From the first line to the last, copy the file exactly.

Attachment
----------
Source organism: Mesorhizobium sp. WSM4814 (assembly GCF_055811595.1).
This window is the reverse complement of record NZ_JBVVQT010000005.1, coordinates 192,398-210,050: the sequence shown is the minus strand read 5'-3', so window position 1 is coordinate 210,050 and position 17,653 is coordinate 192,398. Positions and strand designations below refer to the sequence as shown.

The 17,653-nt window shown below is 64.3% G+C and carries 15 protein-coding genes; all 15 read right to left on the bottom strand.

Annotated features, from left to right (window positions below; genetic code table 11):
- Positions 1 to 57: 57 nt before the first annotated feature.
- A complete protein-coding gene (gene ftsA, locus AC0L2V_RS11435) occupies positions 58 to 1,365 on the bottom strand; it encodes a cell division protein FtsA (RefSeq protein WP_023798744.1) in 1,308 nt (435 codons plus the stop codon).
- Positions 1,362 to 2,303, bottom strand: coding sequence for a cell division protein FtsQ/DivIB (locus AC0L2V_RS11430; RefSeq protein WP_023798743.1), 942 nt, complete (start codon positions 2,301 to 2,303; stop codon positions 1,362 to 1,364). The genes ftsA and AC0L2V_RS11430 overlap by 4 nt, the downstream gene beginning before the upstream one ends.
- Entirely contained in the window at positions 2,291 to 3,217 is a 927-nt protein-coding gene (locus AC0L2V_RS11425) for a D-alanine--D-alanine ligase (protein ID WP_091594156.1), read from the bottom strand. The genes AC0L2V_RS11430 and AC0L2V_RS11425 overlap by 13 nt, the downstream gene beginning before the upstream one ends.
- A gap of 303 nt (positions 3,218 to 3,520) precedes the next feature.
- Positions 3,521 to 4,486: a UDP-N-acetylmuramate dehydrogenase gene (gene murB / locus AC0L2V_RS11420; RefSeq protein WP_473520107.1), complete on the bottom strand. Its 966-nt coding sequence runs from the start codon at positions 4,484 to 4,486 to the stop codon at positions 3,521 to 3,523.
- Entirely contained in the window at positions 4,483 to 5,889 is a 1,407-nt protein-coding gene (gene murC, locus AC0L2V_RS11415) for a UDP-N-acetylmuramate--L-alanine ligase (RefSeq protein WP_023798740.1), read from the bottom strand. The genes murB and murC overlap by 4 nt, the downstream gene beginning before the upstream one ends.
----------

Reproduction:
Source organism: Mesorhizobium sp. WSM4814 (assembly GCF_055811595.1).
This window is the reverse complement of record NZ_JBVVQT010000005.1, coordinates 192,398-210,050: the sequence shown is the minus strand read 5'-3', so window position 1 is coordinate 210,050 and position 17,653 is coordinate 192,398. Positions and strand designations below refer to the sequence as shown.

The 17,653-nt window shown below is 64.3% G+C and carries 15 protein-coding genes; all 15 read right to left on the bottom strand.

Annotated features, from left to right (window positions below; genetic code table 11):
- Positions 1 to 57: 57 nt before the first annotated feature.
- A complete protein-coding gene (gene ftsA, locus AC0L2V_RS11435) occupies positions 58 to 1,365 on the bottom strand; it encodes a cell division protein FtsA (RefSeq protein WP_023798744.1) in 1,308 nt (435 codons plus the stop codon).
- Positions 1,362 to 2,303, bottom strand: coding sequence for a cell division protein FtsQ/DivIB (locus AC0L2V_RS11430; RefSeq protein WP_023798743.1), 942 nt, complete (start codon positions 2,301 to 2,303; stop codon positions 1,362 to 1,364). The genes ftsA and AC0L2V_RS11430 overlap by 4 nt, the downstream gene beginning before the upstream one ends.
- Entirely contained in the window at positions 2,291 to 3,217 is a 927-nt protein-coding gene (locus AC0L2V_RS11425) for a D-alanine--D-alanine ligase (protein ID WP_091594156.1), read from the bottom strand. The genes AC0L2V_RS11430 and AC0L2V_RS11425 overlap by 13 nt, the downstream gene beginning before the upstream one ends.
- A gap of 303 nt (positions 3,218 to 3,520) precedes the next feature.
- Positions 3,521 to 4,486: a UDP-N-acetylmuramate dehydrogenase gene (gene murB / locus AC0L2V_RS11420; RefSeq protein WP_473520107.1), complete on the bottom strand. Its 966-nt coding sequence runs from the start codon at positions 4,484 to 4,486 to the stop codon at positions 3,521 to 3,523.
- Entirely contained in the window at positions 4,483 to 5,889 is a 1,407-nt protein-coding gene (gene murC, locus AC0L2V_RS11415) for a UDP-N-acetylmuramate--L-alanine ligase (RefSeq protein WP_023798740.1), read from the bottom strand. The genes murB and murC overlap by 4 nt, the downstream gene beginning before the upstream one ends.